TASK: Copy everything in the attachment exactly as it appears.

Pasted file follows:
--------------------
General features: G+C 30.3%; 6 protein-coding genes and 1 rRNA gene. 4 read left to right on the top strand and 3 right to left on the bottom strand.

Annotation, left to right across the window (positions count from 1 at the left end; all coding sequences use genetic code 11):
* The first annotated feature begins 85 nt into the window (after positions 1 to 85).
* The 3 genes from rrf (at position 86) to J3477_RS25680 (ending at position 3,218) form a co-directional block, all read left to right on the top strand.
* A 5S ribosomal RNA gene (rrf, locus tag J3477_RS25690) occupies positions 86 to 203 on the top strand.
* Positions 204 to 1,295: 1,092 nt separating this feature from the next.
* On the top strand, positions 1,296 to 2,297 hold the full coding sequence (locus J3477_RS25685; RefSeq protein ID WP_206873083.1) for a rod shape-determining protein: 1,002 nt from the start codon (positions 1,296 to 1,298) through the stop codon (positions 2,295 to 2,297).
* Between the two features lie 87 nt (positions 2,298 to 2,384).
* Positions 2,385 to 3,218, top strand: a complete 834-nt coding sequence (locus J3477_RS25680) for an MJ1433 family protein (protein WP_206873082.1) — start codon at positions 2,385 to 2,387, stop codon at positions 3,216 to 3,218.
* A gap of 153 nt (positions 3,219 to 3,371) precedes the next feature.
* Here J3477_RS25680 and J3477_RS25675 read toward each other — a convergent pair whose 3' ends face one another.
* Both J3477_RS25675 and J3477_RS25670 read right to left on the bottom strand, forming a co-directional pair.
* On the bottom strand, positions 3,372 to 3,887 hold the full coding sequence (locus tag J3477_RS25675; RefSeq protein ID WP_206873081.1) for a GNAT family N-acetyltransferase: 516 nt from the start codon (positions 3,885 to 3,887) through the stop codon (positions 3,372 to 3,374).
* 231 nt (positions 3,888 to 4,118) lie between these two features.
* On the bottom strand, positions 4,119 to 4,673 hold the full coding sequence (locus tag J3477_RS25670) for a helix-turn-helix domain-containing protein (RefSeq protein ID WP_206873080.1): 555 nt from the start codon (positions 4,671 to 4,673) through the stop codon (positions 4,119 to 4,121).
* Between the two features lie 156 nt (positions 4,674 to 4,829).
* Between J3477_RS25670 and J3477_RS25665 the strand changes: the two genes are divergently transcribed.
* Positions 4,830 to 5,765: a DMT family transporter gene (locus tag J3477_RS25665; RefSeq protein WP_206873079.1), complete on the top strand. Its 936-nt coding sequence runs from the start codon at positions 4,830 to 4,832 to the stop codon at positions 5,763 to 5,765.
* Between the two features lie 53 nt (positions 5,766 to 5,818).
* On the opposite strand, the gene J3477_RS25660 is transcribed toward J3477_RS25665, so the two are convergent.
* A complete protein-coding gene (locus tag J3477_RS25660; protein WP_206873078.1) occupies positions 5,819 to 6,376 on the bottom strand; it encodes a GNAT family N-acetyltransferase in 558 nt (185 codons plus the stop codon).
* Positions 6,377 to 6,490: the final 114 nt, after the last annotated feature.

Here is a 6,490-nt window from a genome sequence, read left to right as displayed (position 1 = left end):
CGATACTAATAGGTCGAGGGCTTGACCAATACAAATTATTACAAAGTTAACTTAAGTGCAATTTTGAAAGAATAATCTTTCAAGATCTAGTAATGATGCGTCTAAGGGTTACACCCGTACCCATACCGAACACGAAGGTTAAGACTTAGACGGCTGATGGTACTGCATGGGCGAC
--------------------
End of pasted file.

General features: G+C 30.3%; 6 protein-coding genes and 1 rRNA gene. 4 read left to right on the top strand and 3 right to left on the bottom strand.

Annotation, left to right across the window (positions count from 1 at the left end; all coding sequences use genetic code 11):
* The first annotated feature begins 85 nt into the window (after positions 1 to 85).
* The 3 genes from rrf (at position 86) to J3477_RS25680 (ending at position 3,218) form a co-directional block, all read left to right on the top strand.
* A 5S ribosomal RNA gene (rrf, locus tag J3477_RS25690) occupies positions 86 to 203 on the top strand.
* Positions 204 to 1,295: 1,092 nt separating this feature from the next.
* On the top strand, positions 1,296 to 2,297 hold the full coding sequence (locus J3477_RS25685; RefSeq protein ID WP_206873083.1) for a rod shape-determining protein: 1,002 nt from the start codon (positions 1,296 to 1,298) through the stop codon (positions 2,295 to 2,297).
* Between the two features lie 87 nt (positions 2,298 to 2,384).
* Positions 2,385 to 3,218, top strand: a complete 834-nt coding sequence (locus J3477_RS25680) for an MJ1433 family protein (protein WP_206873082.1) — start codon at positions 2,385 to 2,387, stop codon at positions 3,216 to 3,218.
* A gap of 153 nt (positions 3,219 to 3,371) precedes the next feature.
* Here J3477_RS25680 and J3477_RS25675 read toward each other — a convergent pair whose 3' ends face one another.
* Both J3477_RS25675 and J3477_RS25670 read right to left on the bottom strand, forming a co-directional pair.
* On the bottom strand, positions 3,372 to 3,887 hold the full coding sequence (locus tag J3477_RS25675; RefSeq protein ID WP_206873081.1) for a GNAT family N-acetyltransferase: 516 nt from the start codon (positions 3,885 to 3,887) through the stop codon (positions 3,372 to 3,374).
* 231 nt (positions 3,888 to 4,118) lie between these two features.
* On the bottom strand, positions 4,119 to 4,673 hold the full coding sequence (locus tag J3477_RS25670) for a helix-turn-helix domain-containing protein (RefSeq protein ID WP_206873080.1): 555 nt from the start codon (positions 4,671 to 4,673) through the stop codon (positions 4,119 to 4,121).
* Between the two features lie 156 nt (positions 4,674 to 4,829).
* Between J3477_RS25670 and J3477_RS25665 the strand changes: the two genes are divergently transcribed.
* Positions 4,830 to 5,765: a DMT family transporter gene (locus tag J3477_RS25665; RefSeq protein WP_206873079.1), complete on the top strand. Its 936-nt coding sequence runs from the start codon at positions 4,830 to 4,832 to the stop codon at positions 5,763 to 5,765.
* Between the two features lie 53 nt (positions 5,766 to 5,818).
* On the opposite strand, the gene J3477_RS25660 is transcribed toward J3477_RS25665, so the two are convergent.
* A complete protein-coding gene (locus tag J3477_RS25660; protein WP_206873078.1) occupies positions 5,819 to 6,376 on the bottom strand; it encodes a GNAT family N-acetyltransferase in 558 nt (185 codons plus the stop codon).
* Positions 6,377 to 6,490: the final 114 nt, after the last annotated feature.

Here is a 6,490-nt window from a genome sequence, read left to right as displayed (position 1 = left end):
CGATACTAATAGGTCGAGGGCTTGACCAATACAAATTATTACAAAGTTAACTTAAGTGCAATTTTGAAAGAATAATCTTTCAAGATCTAGTAATGATGCGTCTAAGGGTTACACCCGTACCCATACCGAACACGAAGGTTAAGACTTAGACGGCTGATGGTACTGCATGGGCGAC